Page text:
In Pursuit of Happiness


I saw the article below recently by DEAN AND NANCY HOCH and wanted to share it because I think it is really accurate.

From all the life stories we have heard and all the life writers we have worked with, it does seem that money itself won't make you happy and that helping others is one of the best ways to feel good about yourself and to be happy.

I especially liked this statement from their article:

"...From this we can learn that building positive family relationships, serving others, and always being open to rich life experiences are some of the major ways to enrich our lives."

I couldn't agree more.

Very well said, Dean and Nancy (their article begins below).


As the Fourth of July approaches, it’s intriguing to note that our Declaration of Independence, adopted on that day in 1776, promises citizens of this nation “life, liberty, and the pursuit of happiness.”

Take special note that we are assured “the pursuit of happiness,” not happiness itself. Therefore, each person has the opportunity to search for that elusive quality.

The word itself is defined in as “a tendency to consider material possessions and physical comfort as more important than spiritual values.”

So, where is true happiness to be found? Where do we look for this quality of life?

Many people, of course, think it is to be found exclusively in acquiring wealth. And, according to Morris Chalfant in a 1965 article for the Wesleyan Methodist, “No question occupies a larger place in the minds and…hearts of…people today than this: ‘How can I acquire wealth?’” He states that “This is true of men in every station and in every walk of life.”

We all have a choice in our goals in life, however, and surely the propensity to acquire material things is all-too-often overly alluring – a nicer home, a better car, richer clothes, and on, and on.

In the New Testament, however, we are cautioned that “A man’s life consisteth not in the abundance of the things which he possesseth.” (Luke 12:15). Christ also says: “,,,But lay up for yourselves treasures in heaven where neither moth nor rust doth corrupt and where thieves do not break through nor steal – for where your treasure is, there will your heart be also.” (Matthew 6:20-21)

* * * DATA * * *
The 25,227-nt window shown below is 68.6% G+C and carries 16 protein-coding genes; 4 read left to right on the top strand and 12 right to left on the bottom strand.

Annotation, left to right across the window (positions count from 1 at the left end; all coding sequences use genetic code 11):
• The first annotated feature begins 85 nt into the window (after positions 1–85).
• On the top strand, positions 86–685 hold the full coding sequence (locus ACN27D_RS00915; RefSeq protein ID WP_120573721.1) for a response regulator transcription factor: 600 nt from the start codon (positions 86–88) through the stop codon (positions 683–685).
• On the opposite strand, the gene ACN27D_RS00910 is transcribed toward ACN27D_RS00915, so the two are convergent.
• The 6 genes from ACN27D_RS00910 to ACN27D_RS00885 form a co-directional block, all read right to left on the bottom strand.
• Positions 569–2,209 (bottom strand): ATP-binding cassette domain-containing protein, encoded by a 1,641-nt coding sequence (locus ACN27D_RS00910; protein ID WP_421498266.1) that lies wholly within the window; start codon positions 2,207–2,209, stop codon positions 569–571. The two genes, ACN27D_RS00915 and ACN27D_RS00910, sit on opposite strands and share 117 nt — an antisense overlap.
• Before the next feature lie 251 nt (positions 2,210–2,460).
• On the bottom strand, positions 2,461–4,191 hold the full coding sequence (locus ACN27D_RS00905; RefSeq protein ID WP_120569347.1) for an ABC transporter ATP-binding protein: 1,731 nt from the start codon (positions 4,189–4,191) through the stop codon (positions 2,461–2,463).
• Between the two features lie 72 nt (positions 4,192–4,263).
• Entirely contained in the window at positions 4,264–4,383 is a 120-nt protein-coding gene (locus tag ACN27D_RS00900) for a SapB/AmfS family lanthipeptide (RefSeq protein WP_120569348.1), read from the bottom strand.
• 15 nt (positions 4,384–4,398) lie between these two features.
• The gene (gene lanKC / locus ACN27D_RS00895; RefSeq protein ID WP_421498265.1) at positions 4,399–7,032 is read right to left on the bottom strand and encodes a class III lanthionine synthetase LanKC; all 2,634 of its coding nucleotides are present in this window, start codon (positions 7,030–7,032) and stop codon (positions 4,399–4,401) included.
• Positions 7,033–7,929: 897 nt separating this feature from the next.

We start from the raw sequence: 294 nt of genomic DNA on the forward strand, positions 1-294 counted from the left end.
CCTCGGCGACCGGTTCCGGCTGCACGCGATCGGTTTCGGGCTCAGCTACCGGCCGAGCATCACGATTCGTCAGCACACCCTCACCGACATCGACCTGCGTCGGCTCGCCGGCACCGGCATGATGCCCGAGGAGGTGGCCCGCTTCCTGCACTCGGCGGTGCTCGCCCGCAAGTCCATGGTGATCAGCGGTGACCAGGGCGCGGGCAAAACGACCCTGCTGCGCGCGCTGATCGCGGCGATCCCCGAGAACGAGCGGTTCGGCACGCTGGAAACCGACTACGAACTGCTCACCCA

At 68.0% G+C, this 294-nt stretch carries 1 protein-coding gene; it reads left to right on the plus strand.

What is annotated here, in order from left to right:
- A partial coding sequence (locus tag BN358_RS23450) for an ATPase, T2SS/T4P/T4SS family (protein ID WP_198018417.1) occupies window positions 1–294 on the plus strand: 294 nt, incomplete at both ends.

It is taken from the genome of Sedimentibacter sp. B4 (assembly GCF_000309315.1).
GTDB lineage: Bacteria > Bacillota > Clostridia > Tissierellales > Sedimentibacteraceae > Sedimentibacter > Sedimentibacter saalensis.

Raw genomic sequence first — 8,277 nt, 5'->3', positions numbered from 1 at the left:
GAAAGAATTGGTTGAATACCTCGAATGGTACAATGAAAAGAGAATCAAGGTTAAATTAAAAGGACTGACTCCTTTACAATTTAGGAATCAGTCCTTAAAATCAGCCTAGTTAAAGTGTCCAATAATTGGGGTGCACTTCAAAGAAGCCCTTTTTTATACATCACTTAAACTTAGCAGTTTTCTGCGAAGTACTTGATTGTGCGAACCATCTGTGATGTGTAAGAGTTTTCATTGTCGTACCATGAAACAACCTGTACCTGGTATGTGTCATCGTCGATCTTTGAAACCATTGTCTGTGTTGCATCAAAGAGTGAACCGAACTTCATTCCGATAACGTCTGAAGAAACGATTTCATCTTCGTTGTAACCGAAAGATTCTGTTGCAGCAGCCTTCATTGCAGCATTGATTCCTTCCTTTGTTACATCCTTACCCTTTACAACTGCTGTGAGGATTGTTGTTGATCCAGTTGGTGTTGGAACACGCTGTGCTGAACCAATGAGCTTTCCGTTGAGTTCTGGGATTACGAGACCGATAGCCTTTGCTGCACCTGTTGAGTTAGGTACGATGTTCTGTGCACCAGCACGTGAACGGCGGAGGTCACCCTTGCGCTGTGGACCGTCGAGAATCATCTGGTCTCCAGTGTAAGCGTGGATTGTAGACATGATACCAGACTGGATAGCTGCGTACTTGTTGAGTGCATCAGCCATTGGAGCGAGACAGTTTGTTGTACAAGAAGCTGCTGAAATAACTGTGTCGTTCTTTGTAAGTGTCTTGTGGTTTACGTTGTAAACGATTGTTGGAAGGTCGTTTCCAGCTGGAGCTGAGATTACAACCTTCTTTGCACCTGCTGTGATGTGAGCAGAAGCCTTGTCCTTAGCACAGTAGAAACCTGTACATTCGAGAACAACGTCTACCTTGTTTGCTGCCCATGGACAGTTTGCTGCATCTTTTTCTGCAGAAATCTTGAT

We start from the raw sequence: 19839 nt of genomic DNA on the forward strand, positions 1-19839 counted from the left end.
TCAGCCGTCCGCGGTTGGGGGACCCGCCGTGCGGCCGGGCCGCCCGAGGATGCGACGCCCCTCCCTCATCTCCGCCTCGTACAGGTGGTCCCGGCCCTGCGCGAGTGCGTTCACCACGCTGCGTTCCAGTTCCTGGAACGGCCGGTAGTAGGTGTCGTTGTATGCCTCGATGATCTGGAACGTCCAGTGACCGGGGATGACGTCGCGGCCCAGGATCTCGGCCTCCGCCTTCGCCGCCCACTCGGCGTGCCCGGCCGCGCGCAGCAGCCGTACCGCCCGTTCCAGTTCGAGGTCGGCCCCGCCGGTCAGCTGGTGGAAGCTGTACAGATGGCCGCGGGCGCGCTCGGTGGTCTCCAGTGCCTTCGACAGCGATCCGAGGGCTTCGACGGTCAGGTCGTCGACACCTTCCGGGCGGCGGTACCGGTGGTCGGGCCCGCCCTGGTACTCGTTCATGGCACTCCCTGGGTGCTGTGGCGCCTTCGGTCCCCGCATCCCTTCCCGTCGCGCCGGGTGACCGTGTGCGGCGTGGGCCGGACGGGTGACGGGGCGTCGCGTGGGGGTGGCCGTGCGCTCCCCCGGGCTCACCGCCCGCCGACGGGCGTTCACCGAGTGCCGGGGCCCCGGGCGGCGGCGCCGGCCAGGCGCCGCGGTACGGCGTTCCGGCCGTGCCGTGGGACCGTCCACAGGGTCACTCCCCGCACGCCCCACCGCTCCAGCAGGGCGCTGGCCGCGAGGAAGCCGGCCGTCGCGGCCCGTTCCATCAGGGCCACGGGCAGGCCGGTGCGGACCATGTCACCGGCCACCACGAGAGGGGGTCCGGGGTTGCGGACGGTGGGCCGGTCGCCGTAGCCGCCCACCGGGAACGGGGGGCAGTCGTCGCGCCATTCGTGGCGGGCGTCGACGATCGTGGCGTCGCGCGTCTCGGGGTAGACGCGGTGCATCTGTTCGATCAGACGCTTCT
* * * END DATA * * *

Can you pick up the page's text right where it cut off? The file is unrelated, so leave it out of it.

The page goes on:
From this we can learn that building positive family relationships, serving others, and always being open to rich life experiences are some of the major ways to enrich our lives.



President Thomas S. Monson, President of The Church of Jesus Christ of Latter-day Saints, who recently passed away, often said, “To find real happiness, we must seek for it in a focus outside ourselves. No one has learned the meaning of living until he has surrendered his ego to the service of his fellow man.” (“The Lord’s Way,” Ensign, May 1990, p. 93).

And it was Joseph Smith, founder of the Church in 1830, who taught that seeking riches is not against the teachings of the Church, but it is a matter of what we do with those riches. He said that “Happiness is the object and design of our existence; and will be the end thereof, if we pursue the path that leads to it; and this path is virtue, uprightness, faithfulness, holiness, and keeping all the commandments of God.” (Teachings of the Prophet Joseph Smith).

We must also remember that happiness in this life is not a constant by any means --- never was and never will be. We are not put here to enjoy constant happiness. We are put here as a learning experience. Let’s face it. We all have problems, and bad things happen to good people.

We need to think of finding happiness as a journey, not a destination – and journeys are more likely than not to be fraught with obstacles.

Pursuing happiness, then, becomes a choice in how we live each day of our lives – looking for the sunlight through the shadows, and, ultimately, as President Abraham Lincoln who suffered greatly in his own life once said, “We’re about as happy as we make up our minds to be.”

Dean and Nancy Hoch are local public affairs representatives of The Church of Jesus Christ of Latter-day Saints.

(Link to original article):


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